The following month positions in the Federation of South Arabia were attacked by Yemeni tribesmen and Egyptian troops began an offensive into the royalist-held mountains in Yemen. Macmillan appointed Julian Amery his minister for Aden with a remit to covertly organise British support for the royalists, working from his office at the Ministry of Aviation.
McLean visited Yemen for a third time on 1 March 1963. Shortly afterwards a royalist delegation visited Israel, following which unmarked Israeli planes made flights from Djibouti to drop arms over royalist areas.
By early March, the files confirm that Britain was already involved in supplying arms to the royalists, via Sherif bin Hussein, the tribal leader in Beihan in the federation.
According to Dorril, several million pounds worth of light weapons, including 50,000 rifles, were secretly flown out from an RAF base in Wiltshire. To mask their origin, they were landed in Jordan for onward transportation. By the end of the month, the royalists had regained some of their lost territory.
At a meeting in late April 1963 – involving MI6 chief Dick White, McLean, SAS founder David Stirling, ex-SAS officer Brian Franks, Douglas-Home and Amery – Stirling and Franks were told there could be no official SAS involvement and were asked to recommend someone who could organise a mercenary operation.
Dorril notes they approached Jim Johnson, a recently retired SAS commander, and Lt Col John Woodhouse, commander of 22 SAS. McLean, Johnson and Stirling were introduced by Amery to the royalist foreign minister, Ahmed al-Shami, who wrote out a cheque for the operation for £5,000.
The proposed Yemen plan was the subject of fierce debate in Whitehall but the prime minister was eventually persuaded to support it and instructed MI6 to aid the royalists. An MI6 task force was set up which coordinated the supply of weapons and personnel. This was organised by John da Silva, formerly head of MI6’s station in Bahrain.
In October Macmillan resigned to be replaced by Douglas-Home as prime minister, which temporarily put plans on hold since the new foreign secretary, Rab Butler, opposed covertly supporting the royalists.
By early 1964, SAS officer Jonny Cooper was engaged in intelligence activities against Egyptian forces as his team trained the royalist army. In February Cooper’s team manned drop zones into which arms and ammunition were parachuted, with the discreet backing of MI6 and the CIA.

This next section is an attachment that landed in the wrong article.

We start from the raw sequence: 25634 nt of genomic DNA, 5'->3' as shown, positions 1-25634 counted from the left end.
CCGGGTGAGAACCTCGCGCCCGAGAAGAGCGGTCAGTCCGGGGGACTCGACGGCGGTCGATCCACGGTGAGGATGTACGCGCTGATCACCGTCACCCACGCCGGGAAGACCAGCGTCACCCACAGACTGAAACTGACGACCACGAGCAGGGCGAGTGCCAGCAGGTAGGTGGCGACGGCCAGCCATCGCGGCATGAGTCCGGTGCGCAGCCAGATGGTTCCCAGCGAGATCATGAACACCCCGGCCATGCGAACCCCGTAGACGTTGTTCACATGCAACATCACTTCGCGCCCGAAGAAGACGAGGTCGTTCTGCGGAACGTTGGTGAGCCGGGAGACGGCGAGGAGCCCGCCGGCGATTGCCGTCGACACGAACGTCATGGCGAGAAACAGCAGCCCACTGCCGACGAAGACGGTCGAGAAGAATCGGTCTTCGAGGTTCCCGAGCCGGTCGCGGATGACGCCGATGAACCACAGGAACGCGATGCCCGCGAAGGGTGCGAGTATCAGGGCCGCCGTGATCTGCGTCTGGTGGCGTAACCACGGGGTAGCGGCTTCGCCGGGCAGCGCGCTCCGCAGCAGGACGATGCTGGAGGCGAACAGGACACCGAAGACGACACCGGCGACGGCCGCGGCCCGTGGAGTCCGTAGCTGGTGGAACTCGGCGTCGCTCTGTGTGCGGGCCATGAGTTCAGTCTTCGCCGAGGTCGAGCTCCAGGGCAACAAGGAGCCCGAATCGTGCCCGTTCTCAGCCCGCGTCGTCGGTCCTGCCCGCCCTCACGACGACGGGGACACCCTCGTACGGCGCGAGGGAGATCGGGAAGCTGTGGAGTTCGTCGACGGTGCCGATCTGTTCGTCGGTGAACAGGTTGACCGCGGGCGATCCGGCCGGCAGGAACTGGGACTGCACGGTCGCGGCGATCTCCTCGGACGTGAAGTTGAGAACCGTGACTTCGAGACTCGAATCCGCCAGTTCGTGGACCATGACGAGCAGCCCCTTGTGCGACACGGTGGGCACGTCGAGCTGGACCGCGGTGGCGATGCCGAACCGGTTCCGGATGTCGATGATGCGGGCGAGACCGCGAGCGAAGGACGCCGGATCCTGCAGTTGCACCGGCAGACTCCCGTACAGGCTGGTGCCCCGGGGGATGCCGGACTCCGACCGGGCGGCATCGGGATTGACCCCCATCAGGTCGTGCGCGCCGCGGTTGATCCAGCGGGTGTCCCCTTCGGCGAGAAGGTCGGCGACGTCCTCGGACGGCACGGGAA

Defence secretary Peter Thorneycroft called in private for Britain to organise “tribal revolts” in the frontier areas. This should involve “deniable action… to sabotage intelligence centres and kill personnel engaged in anti-British activities”, including the Egyptian intelligence HQ at Taiz, and “covert anti-Egyptian propaganda activities in the Yemen”.
He also argued for “further assistance” to the royalists including “either money, or arms or both”.
By April 1964 the British had already authorised mine-laying (called Operation Eggshell), the issuing of arms and ammunition to tribesmen in the frontier area (Operation Stirrup) and sabotage in the frontier area (Operation Bangle).
Acts of “subversion in Yemeni territory against individual targets” were being carried out “under the control of British officers within the federation”, according to a Ministry of Defence memo. These officers “can hand out arms and money in instalments according to the local situation and in proportion to the successes achieved”.
Operation Rancour was the codeword given to “current covert operations to exploit [sic] dissident tribes up to 20 miles into Yemen to neutralise Egyptian subversive action against Aden”.
An extraordinary top secret document in the government files went even further in considering the options open to Britain.
It was entitled “Yemen: The range of possible courses of action open to us” and considered “assassination or other action against key personnel” involved in subversion in the federation, “especially Egyptian Intelligence Service officers”.
It also outlined “action to stimulate a guerrilla campaign” in the frontier area by supplying arms and money and “non-retaliatory sabotage” including in Sana’a, the main city in North Yemen.
It suggested “closing our eyes” to Saudi arms supplies to the royalists and undertaking “’black’ pamphleteering” in republican-controlled areas of Yemen and “’black’ radio broadcasts” from the federation.
As these options were being debated in private, on 14 May 1964 prime minister Douglas-Home lied to parliament that: “Our policy towards the Yemen is one of non-intervention in the affairs of that country. It is not therefore our policy to supply arms to the royalists in the Yemen”.